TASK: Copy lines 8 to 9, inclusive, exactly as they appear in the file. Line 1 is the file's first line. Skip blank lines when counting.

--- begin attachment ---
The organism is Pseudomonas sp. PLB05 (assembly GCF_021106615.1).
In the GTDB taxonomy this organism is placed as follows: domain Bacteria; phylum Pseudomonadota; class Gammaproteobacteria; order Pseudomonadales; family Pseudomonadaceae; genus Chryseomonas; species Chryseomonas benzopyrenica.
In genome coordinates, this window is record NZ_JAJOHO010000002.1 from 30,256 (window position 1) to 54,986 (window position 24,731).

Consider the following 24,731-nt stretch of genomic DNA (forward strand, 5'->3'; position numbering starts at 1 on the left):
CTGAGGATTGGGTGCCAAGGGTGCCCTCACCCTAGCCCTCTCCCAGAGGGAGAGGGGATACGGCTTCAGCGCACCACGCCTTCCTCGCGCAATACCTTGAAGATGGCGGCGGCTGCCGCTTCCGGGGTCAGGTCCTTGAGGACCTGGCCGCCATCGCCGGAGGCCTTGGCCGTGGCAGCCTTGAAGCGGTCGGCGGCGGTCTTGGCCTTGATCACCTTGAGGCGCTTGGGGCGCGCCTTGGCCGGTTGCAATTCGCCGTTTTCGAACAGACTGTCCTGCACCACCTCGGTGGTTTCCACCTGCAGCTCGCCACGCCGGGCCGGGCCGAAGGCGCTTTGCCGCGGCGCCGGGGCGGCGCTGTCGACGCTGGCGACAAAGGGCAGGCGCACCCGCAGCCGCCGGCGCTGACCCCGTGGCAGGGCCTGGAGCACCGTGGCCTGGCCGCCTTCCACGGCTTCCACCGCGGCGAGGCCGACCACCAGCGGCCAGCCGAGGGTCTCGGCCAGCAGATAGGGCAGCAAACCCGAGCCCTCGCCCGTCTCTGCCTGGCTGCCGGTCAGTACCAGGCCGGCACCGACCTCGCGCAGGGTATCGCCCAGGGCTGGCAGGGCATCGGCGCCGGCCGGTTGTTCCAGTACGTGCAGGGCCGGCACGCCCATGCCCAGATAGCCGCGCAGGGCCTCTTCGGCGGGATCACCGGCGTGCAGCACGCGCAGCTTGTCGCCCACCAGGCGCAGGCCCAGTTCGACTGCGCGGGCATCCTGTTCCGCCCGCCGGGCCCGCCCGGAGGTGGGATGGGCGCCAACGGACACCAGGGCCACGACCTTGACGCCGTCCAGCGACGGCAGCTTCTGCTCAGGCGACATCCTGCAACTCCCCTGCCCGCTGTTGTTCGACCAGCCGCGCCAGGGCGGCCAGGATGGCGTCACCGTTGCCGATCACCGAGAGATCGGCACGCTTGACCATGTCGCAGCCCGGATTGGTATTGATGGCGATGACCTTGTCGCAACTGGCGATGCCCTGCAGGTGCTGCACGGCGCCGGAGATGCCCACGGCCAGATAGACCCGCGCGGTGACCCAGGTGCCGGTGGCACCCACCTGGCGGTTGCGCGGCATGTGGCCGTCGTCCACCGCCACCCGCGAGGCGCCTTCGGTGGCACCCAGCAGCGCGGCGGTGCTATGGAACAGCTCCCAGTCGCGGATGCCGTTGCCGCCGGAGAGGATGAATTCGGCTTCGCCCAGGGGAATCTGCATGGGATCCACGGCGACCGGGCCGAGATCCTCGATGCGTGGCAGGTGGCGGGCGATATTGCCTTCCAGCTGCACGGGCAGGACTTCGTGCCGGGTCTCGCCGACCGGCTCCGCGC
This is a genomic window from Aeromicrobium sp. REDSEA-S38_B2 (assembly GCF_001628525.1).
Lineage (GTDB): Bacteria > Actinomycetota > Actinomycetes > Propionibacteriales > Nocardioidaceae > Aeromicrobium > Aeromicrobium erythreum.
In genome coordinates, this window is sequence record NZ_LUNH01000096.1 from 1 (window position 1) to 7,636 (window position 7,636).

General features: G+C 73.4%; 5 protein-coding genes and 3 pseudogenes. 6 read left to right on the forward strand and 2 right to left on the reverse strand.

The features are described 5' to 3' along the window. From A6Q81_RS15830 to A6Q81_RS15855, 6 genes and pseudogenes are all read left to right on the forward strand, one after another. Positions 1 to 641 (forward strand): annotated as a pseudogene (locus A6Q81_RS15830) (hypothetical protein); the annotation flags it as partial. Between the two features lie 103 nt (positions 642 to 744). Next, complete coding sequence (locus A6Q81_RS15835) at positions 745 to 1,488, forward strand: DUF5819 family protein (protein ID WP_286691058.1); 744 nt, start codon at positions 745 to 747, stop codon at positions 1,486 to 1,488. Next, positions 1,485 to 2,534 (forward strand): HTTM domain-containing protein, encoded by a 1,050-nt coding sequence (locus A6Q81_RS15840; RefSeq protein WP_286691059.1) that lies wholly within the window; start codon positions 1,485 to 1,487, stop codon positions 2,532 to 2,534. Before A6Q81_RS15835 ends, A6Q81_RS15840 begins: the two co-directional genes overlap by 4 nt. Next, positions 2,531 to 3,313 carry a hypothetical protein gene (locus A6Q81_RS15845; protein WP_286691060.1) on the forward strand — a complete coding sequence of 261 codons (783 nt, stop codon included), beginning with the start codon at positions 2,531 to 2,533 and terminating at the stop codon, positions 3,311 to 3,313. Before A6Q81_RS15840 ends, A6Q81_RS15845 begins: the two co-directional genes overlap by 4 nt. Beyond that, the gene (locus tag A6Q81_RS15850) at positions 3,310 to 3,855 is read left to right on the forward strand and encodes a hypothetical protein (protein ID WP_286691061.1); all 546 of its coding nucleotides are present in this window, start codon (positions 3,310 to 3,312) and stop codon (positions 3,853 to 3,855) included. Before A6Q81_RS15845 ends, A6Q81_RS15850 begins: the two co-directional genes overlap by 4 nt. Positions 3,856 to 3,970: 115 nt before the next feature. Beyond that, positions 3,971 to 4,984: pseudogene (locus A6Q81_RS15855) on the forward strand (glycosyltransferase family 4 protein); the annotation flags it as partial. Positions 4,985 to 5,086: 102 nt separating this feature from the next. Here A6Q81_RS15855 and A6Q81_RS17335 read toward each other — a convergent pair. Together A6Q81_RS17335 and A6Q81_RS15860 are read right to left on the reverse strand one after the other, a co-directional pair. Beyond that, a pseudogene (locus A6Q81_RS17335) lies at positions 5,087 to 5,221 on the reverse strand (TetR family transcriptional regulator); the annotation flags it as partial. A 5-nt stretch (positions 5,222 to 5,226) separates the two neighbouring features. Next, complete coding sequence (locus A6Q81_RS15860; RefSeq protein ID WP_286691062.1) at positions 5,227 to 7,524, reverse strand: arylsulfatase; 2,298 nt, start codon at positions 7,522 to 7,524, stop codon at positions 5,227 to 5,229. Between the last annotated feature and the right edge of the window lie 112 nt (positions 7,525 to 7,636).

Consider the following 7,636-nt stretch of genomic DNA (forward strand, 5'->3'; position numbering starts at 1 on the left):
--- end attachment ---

In genome coordinates, this window is sequence record NZ_LUNH01000096.1 from 1 (window position 1) to 7,636 (window position 7,636).

General features: G+C 73.4%; 5 protein-coding genes and 3 pseudogenes. 6 read left to right on the forward strand and 2 right to left on the reverse strand.